It is somewhat ironic that the oldest known depiction of the crucifixion of Jesus comes from Rome, and its in the form of a grafitto that mocks a follower of Jesus. This grafitto was discovered in a room on Palatine Hill (the area of the palaces of the Roman emperors) around 1856. It dates to about AD 200. The inscription features two characters: a soldier who has a hand raised in worship, and a donkey-headed figure on a cross.
Figure of Alexamenos with a hand raised in worship; photo by Kris Udd
To the Roman mind, the idea of a crucified God was scandalous. Of course, this idea was also difficult for the Jewish mind to accept.
Donkey-headed figure on a cross; photo by Kris Udd.
The brief inscription that accompanies the characters on this grafitto is in Greek and reads, “Alexamenos worships his God” (ΑΛΕΞΑΜΕΝΟϹ ϹΕΒΕΤΕ ΘΕΟΝ). The photo below shows the entire grafitto, and the photo after that includes highlights to help pick out both the figures and the inscription.
Alexamenos grafitto with inscription; photo by Kris Udd
This is the inscription with the figures and text highlighted.
Alexamenos grafitto with figures and text highlighted; photo by Kris Udd
There is no religion other than Christianity that worships a crucified Savior, leading to the obvious conclusion that both the “God” referred to in the inscription and the crucified figure were meant to portray Jesus Christ.
Why is this significant? It illustrates the centrality of the crucifixion, a suffering Savior, to Christianity at a very early period. This reflects the very first sermon preached by Peter, in which he carefully described Jesus in this way. “This Man, delivered up by the predetermined plan and foreknowledge of God, you nailed to a cross by the hands of godless men and put Him to death. And God raised Him up again, putting an end to the agony of death, since it was impossible for Him to be held in its power” (Acts 2:23-24). He repeated this message before the Sanhedrin, “The God of our fathers raised up Jesus, whom you had put to death by hanging Him on a cross. He is the one whom God exalted to His right hand as a Prince and a Savior, to grant repentance to Israel, and forgiveness of sins” (Acts 5:30-31). Paul’s message was similar, such as when he spoke in the synagogue at Pisidian Antioch, “And when they had carried out all that was written concerning Him, they took Him down from the cross and laid Him in a tomb. But God raised Him from the dead” (Acts 13:29-30). This same message must have continued to be faithfully retold, since that was the focal point even of those ridiculing Christians at the end of the 2nd century.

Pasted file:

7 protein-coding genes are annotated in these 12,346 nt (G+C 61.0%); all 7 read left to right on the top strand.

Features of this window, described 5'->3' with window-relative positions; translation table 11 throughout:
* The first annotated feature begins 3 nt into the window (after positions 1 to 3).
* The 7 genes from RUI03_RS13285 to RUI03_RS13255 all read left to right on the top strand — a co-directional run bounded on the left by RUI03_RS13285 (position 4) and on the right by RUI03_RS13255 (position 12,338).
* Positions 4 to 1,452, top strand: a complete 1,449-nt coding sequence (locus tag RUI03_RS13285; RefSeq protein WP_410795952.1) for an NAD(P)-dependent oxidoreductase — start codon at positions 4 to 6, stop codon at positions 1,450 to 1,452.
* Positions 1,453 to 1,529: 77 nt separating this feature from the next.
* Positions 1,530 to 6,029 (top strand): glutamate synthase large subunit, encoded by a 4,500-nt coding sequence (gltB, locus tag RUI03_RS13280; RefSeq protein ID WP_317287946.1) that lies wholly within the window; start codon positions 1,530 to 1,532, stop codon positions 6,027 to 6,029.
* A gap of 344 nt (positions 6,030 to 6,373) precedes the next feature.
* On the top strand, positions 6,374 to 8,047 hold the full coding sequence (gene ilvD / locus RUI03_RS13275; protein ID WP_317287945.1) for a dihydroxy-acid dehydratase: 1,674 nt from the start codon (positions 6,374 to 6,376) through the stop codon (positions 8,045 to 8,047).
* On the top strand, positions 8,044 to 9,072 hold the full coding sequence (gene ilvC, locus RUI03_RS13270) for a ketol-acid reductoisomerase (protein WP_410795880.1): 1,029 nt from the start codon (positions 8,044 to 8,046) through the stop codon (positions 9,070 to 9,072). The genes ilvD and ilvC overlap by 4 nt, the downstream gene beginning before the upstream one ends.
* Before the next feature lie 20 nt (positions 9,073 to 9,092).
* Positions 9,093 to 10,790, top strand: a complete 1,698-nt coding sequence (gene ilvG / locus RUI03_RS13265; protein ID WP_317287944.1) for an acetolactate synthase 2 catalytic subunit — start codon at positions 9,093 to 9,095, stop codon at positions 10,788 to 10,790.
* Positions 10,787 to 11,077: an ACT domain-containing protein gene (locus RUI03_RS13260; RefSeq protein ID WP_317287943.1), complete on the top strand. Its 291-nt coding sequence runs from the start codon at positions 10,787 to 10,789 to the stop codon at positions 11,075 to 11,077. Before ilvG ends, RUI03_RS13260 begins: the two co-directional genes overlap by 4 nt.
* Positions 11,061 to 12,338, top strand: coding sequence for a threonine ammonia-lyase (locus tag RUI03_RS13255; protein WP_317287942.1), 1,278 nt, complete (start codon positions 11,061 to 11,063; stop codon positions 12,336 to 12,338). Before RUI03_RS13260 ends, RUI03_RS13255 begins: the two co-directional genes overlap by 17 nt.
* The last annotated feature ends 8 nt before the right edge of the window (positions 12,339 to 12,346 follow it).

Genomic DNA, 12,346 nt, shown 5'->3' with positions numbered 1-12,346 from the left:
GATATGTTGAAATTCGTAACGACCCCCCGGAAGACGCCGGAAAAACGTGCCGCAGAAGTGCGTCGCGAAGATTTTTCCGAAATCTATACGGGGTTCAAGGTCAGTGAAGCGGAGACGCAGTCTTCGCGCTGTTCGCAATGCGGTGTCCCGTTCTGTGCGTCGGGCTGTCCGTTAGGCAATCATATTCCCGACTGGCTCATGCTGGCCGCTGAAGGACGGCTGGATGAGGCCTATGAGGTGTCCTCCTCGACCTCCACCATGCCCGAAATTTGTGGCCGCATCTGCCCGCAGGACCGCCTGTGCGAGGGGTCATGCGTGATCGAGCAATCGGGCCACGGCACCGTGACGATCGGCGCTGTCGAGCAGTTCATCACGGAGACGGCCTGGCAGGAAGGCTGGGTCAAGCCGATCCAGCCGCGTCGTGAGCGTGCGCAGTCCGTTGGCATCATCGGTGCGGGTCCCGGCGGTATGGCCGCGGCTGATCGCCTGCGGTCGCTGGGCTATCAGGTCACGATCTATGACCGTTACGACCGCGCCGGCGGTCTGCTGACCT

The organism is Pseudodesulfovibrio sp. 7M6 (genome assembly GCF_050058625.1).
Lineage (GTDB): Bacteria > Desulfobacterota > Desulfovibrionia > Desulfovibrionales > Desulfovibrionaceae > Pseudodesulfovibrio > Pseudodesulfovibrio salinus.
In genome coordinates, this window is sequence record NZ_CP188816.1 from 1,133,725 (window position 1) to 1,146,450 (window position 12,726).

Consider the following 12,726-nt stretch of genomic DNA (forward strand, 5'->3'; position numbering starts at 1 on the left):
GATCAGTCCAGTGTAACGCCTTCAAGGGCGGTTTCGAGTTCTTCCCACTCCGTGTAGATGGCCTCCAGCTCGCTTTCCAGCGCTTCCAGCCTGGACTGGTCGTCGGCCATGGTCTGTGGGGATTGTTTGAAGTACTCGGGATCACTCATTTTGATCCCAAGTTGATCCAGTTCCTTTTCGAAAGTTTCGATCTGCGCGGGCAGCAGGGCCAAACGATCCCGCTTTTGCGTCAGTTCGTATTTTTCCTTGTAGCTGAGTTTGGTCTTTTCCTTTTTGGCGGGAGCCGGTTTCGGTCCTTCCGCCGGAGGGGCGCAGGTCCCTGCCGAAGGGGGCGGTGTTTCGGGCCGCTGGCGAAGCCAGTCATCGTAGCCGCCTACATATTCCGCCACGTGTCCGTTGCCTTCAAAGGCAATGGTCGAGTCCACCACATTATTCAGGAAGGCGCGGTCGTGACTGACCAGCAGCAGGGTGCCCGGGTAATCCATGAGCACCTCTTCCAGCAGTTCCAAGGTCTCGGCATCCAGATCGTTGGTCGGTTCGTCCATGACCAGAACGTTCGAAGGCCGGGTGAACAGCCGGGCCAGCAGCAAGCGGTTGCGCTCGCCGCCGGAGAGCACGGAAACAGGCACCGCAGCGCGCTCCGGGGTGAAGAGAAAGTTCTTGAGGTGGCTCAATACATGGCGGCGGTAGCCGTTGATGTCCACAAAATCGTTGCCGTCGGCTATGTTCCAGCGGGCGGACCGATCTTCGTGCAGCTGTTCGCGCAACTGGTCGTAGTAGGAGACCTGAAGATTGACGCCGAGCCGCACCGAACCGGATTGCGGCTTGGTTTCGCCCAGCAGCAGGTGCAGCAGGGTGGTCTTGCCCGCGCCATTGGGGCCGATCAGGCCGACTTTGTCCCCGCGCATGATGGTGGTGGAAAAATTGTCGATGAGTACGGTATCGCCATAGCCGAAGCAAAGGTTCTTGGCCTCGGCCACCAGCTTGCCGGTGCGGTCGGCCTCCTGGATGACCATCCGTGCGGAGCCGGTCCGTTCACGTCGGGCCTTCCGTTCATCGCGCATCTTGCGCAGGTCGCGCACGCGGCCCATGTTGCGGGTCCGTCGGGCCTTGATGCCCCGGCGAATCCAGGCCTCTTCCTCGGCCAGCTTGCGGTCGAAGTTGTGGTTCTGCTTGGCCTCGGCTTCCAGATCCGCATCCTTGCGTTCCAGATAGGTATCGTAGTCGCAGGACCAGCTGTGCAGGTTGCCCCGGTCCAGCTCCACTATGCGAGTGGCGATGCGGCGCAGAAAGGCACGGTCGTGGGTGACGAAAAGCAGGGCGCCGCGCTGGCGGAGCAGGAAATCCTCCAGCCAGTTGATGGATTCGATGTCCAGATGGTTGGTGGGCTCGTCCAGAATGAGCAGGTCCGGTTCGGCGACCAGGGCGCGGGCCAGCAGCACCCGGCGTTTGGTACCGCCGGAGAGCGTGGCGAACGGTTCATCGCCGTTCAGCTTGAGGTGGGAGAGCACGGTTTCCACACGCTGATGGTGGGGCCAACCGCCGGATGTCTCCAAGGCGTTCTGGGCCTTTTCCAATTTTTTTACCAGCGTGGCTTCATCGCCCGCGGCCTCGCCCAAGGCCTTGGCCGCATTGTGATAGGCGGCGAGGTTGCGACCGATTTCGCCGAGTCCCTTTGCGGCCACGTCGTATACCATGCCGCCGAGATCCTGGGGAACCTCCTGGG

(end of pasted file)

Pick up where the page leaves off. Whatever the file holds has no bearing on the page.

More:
It may be worth noting that a suffering Messiah was anticipated much earlier, in the Hebrew Bible. David spoke of this when he said, “You lay me in the dust of death . . . they pierced my hands and my feet. I can count all my bones; they look, they stare at me, and they divide my garments among them, and for my clothing they cast lots” (Ps 23:15-18). Isaiah was even bolder in proclaiming, “He was cut off from the land of the living for the transgression of my people, to whom the stroke was due. His grave was assigned with wicked men, yet he was with a rich man in his death, because he had don no violence, nor was any deceit found in his mouth” (Isa 53:8-9).
Today this inscription is housed in the Palatine Hill Museum. It is mounted behind glass on a well-lit wall, but at the time of my visit (June 2023) it had no signage whatsoever to identify it, and the museum staff I asked for direction was unaware of its existence.
For discussion of the peculiar spelling of the Greek word “worship” (Gk. ΣΕΒΕΤΕ) see the short article by Rodney Decker.